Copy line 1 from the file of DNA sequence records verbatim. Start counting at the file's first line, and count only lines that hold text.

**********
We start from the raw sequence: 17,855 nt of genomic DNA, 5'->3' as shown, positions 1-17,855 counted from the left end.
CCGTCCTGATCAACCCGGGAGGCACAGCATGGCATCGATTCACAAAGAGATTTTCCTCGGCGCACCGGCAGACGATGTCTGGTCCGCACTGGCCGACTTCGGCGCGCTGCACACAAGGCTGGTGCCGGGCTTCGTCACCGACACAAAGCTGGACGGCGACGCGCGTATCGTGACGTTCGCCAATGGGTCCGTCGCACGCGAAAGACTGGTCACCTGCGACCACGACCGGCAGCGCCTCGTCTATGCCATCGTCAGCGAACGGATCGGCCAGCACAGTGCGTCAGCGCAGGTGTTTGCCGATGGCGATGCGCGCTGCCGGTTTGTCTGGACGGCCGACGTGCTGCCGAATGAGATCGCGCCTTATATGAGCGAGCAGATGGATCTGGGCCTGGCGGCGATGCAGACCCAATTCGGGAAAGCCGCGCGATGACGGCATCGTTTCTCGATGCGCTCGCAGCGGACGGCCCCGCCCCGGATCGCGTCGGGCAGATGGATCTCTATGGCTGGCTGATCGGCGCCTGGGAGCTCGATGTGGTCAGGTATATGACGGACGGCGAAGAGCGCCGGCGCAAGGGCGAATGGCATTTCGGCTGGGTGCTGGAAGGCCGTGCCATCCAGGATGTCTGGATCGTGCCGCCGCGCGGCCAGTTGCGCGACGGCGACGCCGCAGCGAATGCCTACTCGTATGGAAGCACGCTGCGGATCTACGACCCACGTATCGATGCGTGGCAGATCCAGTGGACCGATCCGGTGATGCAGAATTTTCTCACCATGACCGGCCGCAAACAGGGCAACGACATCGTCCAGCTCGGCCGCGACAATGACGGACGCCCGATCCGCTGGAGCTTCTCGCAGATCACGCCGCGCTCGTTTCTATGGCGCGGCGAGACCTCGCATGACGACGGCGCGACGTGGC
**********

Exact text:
We start from the raw sequence: 17,855 nt of genomic DNA, 5'->3' as shown, positions 1-17,855 counted from the left end.